Jamaica’s government has imposed a 40.0% tariff on cement imports for the next four years to protect local cement maker Caribbean Cement Company (CCC) while it undertakes a US$100m investment program, the Jamaica Observer reported. In September 2003, CCC filed for protection from Jamaica’s antidumping and subsidies commission, claiming it was being hurt by imports and stating that it needed to be protected while it upgraded its plant.
The commission initially recommended a temporary tariff increase from 15% to 40.83%, which the government approved last December. In July, the commission recommended that the tariff should remain at that level for four years. On Monday, the Jamaican commerce minister Philip Paulwell said the government had agreed on a 40.0% tariff for four years and said it would inform the World Trade Organization (WTO) of its decision.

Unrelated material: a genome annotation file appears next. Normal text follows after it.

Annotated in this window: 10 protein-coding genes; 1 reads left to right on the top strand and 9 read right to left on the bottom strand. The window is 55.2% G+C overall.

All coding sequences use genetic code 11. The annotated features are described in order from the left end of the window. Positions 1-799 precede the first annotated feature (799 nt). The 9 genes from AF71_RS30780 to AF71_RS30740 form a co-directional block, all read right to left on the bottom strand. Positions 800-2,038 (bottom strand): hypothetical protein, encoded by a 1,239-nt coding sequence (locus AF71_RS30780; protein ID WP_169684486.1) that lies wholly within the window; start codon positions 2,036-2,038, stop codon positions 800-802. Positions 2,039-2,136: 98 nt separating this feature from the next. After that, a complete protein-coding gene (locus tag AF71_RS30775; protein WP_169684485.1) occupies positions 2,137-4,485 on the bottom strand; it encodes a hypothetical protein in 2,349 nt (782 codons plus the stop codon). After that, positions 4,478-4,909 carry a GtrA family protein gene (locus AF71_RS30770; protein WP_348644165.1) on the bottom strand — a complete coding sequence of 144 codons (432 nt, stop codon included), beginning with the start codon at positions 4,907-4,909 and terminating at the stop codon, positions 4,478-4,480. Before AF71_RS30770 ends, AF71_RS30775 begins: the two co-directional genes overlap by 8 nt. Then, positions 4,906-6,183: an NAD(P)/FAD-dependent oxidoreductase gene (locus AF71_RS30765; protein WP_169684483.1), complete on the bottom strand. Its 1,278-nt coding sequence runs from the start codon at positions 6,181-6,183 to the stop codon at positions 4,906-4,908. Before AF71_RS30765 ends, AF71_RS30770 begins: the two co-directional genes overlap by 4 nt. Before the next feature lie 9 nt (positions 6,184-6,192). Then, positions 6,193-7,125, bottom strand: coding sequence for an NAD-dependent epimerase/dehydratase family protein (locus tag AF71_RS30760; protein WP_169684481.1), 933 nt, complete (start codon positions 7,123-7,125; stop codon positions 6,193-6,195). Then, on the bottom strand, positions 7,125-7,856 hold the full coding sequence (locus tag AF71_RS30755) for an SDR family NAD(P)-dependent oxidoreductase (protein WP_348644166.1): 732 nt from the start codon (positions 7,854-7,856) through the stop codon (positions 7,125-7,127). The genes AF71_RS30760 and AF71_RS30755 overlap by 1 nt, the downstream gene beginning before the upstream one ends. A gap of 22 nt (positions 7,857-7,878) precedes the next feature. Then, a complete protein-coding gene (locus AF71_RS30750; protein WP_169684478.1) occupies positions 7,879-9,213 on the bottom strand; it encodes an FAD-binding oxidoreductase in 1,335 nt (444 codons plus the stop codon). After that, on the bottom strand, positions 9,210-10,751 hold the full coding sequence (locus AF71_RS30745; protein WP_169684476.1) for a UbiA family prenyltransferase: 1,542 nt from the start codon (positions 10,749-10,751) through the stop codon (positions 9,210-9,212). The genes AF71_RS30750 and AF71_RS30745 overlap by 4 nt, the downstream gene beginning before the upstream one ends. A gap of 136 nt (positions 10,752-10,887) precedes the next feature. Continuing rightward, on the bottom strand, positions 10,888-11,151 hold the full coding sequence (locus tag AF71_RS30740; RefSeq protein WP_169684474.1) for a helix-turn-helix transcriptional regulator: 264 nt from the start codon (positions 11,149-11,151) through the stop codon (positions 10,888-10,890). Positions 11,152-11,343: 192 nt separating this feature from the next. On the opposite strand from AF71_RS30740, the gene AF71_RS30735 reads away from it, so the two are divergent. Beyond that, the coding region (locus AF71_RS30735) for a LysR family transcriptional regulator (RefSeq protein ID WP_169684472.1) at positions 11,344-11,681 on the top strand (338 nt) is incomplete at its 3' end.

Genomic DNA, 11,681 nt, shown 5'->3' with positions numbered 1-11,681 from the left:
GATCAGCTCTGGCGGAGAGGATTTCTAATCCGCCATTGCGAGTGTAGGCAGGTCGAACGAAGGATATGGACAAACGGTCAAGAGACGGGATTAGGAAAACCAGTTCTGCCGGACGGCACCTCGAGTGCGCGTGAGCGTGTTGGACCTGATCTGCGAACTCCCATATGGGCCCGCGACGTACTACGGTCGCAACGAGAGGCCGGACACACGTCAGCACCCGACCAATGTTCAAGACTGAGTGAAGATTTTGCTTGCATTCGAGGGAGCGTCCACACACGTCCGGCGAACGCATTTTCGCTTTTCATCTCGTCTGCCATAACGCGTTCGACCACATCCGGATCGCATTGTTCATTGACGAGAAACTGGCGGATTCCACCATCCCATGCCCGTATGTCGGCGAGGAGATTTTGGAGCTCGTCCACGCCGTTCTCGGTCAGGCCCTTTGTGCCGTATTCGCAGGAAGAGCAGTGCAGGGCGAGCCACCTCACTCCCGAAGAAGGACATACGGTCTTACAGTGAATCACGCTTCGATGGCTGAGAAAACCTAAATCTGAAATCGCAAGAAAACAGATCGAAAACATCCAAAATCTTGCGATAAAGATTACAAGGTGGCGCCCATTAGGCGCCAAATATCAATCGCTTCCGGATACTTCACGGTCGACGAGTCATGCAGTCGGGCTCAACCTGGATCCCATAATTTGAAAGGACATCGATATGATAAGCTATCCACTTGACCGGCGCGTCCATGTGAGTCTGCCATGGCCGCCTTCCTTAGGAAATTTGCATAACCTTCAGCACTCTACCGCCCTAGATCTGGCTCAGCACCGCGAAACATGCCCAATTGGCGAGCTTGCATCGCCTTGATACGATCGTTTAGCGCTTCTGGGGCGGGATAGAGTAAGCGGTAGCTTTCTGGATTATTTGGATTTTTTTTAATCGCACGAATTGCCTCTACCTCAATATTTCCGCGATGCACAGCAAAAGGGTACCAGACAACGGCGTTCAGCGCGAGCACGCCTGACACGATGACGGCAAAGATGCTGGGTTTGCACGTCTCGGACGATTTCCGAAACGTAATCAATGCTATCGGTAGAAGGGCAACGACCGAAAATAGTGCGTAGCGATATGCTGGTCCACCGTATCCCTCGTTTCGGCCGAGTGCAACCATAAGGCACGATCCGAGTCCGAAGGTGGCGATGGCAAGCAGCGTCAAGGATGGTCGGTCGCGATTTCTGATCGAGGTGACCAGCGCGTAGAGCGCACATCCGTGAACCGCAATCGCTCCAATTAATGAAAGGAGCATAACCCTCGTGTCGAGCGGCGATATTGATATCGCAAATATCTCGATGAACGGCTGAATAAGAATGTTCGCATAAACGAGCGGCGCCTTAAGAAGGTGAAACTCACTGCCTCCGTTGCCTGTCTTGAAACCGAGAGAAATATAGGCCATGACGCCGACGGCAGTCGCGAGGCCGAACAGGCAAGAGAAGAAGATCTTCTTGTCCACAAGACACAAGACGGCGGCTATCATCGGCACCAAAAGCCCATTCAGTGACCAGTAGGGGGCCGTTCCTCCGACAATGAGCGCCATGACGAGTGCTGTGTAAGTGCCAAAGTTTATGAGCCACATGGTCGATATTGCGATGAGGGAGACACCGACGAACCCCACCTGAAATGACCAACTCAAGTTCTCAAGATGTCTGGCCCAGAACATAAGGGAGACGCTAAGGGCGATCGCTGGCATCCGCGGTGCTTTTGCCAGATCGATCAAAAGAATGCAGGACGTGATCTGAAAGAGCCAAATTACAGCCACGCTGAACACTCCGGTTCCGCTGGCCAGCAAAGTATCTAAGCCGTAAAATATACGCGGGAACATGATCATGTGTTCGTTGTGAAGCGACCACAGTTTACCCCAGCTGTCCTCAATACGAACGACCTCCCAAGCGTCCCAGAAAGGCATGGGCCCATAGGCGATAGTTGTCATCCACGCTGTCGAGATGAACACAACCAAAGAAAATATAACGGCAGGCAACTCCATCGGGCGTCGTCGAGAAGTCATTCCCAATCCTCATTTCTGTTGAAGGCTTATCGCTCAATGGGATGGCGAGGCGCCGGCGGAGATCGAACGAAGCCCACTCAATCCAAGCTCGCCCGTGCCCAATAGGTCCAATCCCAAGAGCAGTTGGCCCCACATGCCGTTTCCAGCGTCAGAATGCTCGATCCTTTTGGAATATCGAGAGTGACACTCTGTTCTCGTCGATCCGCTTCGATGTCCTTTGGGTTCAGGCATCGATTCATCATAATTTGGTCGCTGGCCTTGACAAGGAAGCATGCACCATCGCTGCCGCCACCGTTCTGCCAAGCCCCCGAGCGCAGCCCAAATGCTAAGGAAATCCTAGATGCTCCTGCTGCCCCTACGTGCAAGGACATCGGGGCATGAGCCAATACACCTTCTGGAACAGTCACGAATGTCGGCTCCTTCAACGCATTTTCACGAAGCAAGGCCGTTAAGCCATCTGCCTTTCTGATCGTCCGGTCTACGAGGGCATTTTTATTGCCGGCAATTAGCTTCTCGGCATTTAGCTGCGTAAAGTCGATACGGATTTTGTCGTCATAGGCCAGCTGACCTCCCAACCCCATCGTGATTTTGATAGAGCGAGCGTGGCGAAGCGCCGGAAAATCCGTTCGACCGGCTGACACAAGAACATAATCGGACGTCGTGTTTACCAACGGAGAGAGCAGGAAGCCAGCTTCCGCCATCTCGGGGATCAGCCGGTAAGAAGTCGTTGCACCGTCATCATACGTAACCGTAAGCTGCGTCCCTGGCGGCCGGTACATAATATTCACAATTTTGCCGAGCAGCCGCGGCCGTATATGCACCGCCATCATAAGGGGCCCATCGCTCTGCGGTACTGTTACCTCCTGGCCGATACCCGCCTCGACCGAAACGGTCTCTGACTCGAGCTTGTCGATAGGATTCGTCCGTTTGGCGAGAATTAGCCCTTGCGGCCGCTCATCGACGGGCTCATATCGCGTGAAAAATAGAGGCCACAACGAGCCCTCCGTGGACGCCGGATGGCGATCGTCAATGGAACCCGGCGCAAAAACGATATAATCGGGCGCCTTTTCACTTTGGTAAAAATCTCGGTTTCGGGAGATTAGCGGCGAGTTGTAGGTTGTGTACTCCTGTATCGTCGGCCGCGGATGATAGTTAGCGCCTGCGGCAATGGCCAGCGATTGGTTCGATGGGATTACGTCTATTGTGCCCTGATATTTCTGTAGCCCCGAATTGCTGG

CCC, a subsidiary of Trinidad Cement (TCL), at one point called for a 50% tariff on imports. The company said the protection was necessary while it upgraded its plant in anticipation of the lowering of tariffs that is expected to occur under the proposed Free Trade Areas of the Americas (FTAA).